We begin with Ross Neuberth, who wrote to tell us how much he disliked last week's cover story, "Charlotte Rising." The first problem, Neuberth says, is author Ken Fine complaining about being pepper-sprayed: "I am prior military and was pepper-sprayed and tear-gassed for training. If being pepper-sprayed 'ranks among the worst experiences I have endured in my thirty-four years on this planet,' then, frankly, you lack the breadth of experience necessary to report on something as important as race relations in America. Moreover, you were engaged in an unlawful protest. Key word is unlawful."
The second issue, Neuberth continues, is that "you are too loose with your interviews. Your quote from Jamaine Hall was tasteless. Could you have chosen a less educated black man to question? Were there no successful, well-educated black men at this little event?"
And finally, Neuberth offers a critique of, well, African Americans: "I wish you would do more to advance the conversation with the platform that has been given to you. Are you trying to placate some far-left black folks with your style of writing? Maybe 'them blacks' should read your article with some Nas or DMZ in the background to really get in the mood! There is a conversation here that goes beyond a shooting. Why do young black men commit such a disproportionate amount of crime? How come graduation rates are so low? Why is security, economic opportunity, education, and more all less than impressive in black communities?"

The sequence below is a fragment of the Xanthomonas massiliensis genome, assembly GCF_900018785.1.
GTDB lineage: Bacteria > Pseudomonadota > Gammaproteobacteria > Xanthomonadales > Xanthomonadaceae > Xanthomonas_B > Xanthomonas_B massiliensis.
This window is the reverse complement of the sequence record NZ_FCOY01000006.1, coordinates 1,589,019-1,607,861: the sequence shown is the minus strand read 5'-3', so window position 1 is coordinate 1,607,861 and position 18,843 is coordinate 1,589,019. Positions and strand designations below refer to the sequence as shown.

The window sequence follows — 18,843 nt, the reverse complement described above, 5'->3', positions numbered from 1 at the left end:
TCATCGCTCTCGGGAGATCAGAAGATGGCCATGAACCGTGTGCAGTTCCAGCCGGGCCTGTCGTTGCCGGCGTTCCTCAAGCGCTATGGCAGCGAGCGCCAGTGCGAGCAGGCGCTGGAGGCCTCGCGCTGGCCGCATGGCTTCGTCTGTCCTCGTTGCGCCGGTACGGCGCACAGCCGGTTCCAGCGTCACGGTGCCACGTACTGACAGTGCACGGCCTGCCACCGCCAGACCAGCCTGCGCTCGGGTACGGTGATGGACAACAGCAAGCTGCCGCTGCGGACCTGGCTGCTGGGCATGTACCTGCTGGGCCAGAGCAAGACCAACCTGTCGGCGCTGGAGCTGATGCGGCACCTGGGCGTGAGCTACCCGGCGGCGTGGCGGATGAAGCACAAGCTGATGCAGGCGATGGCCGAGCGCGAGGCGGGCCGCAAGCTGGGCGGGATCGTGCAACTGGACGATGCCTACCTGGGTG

Meanwhile, Karen K. wants us to know she stands with Governor McCrory on HB 2. "Call me deplorable," she writes, "but you should know your gender. Either by birth certificate or sight. If you've had your surgery and you've gone through the appropriate channels to change your gender and birth certificate, then by all means use the bathroom that fits. I stand with McCrory and our legislature. Stand by your convictions and stand firm, Pat. Who cares who pulls out of North Carolina? Maybe [Charlotte] Mayor Jennifer Roberts, Hillary Clinton, and the LBGs [sic] will stop trying to make people with convictions change their mind by being called deplorable, bigots, and homophobic for money."
Matt Lardie thinks our brief on the Bull City Connector missed the mark: "The reporter seemed to lay the blame for the changes at the feet of Duke University .... While Duke does contribute around a quarter of the route's operating funds, the decision was jointly made by GoTriangle, Duke, and the city of Durham. All three agreed to the realignment and the elimination of the stops at the Durham Station and Medicine Circle in the Duke Hospital complex. To add the new stops to the original route while keeping the current number of buses would have meant an increase in service time from fifteen minutes per stop to nearly twenty-five minutes per stop, a change that all involved found unacceptable. Any one of the three could have decided to contribute the additional cost for an extra bus to keep the system on an acceptable schedule. The reporter's decision to focus solely on Duke is disingenuous at best and suggests a continued animus toward the university from the INDY."